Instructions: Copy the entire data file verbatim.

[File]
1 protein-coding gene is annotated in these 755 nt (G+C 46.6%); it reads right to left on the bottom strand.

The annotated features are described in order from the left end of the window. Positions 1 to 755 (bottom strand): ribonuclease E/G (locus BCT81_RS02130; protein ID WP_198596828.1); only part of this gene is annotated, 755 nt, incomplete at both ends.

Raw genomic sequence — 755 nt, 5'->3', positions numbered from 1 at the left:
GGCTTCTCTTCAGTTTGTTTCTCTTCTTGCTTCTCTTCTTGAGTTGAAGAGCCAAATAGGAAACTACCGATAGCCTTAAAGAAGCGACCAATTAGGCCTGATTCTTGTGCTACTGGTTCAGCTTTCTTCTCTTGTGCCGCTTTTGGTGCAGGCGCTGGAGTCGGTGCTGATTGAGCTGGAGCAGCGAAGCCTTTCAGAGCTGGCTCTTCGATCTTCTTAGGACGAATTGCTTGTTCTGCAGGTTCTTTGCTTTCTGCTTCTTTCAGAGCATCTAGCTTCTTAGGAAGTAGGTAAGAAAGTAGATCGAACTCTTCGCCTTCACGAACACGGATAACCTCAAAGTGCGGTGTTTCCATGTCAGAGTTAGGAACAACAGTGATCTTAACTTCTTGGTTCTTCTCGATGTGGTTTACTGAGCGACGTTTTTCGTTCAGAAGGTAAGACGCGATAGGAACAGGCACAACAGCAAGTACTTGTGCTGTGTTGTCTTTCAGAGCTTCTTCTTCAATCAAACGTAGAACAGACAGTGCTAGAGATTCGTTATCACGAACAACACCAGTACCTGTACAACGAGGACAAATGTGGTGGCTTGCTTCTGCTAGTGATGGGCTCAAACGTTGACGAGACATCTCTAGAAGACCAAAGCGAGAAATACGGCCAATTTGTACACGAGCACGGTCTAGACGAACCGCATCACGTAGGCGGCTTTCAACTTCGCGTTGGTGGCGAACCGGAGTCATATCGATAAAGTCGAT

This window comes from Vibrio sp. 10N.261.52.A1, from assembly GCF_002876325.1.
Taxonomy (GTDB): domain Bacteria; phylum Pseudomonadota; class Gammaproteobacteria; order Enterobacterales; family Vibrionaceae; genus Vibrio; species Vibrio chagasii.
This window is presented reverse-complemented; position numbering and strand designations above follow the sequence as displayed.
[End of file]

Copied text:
1 protein-coding gene is annotated in these 755 nt (G+C 46.6%); it reads right to left on the bottom strand.

The annotated features are described in order from the left end of the window. Positions 1 to 755 (bottom strand): ribonuclease E/G (locus BCT81_RS02130; protein ID WP_198596828.1); only part of this gene is annotated, 755 nt, incomplete at both ends.

Raw genomic sequence — 755 nt, 5'->3', positions numbered from 1 at the left:
GGCTTCTCTTCAGTTTGTTTCTCTTCTTGCTTCTCTTCTTGAGTTGAAGAGCCAAATAGGAAACTACCGATAGCCTTAAAGAAGCGACCAATTAGGCCTGATTCTTGTGCTACTGGTTCAGCTTTCTTCTCTTGTGCCGCTTTTGGTGCAGGCGCTGGAGTCGGTGCTGATTGAGCTGGAGCAGCGAAGCCTTTCAGAGCTGGCTCTTCGATCTTCTTAGGACGAATTGCTTGTTCTGCAGGTTCTTTGCTTTCTGCTTCTTTCAGAGCATCTAGCTTCTTAGGAAGTAGGTAAGAAAGTAGATCGAACTCTTCGCCTTCACGAACACGGATAACCTCAAAGTGCGGTGTTTCCATGTCAGAGTTAGGAACAACAGTGATCTTAACTTCTTGGTTCTTCTCGATGTGGTTTACTGAGCGACGTTTTTCGTTCAGAAGGTAAGACGCGATAGGAACAGGCACAACAGCAAGTACTTGTGCTGTGTTGTCTTTCAGAGCTTCTTCTTCAATCAAACGTAGAACAGACAGTGCTAGAGATTCGTTATCACGAACAACACCAGTACCTGTACAACGAGGACAAATGTGGTGGCTTGCTTCTGCTAGTGATGGGCTCAAACGTTGACGAGACATCTCTAGAAGACCAAAGCGAGAAATACGGCCAATTTGTACACGAGCACGGTCTAGACGAACCGCATCACGTAGGCGGCTTTCAACTTCGCGTTGGTGGCGAACCGGAGTCATATCGATAAAGTCGAT

This window comes from Vibrio sp. 10N.261.52.A1, from assembly GCF_002876325.1.
Taxonomy (GTDB): domain Bacteria; phylum Pseudomonadota; class Gammaproteobacteria; order Enterobacterales; family Vibrionaceae; genus Vibrio; species Vibrio chagasii.
This window is presented reverse-complemented; position numbering and strand designations above follow the sequence as displayed.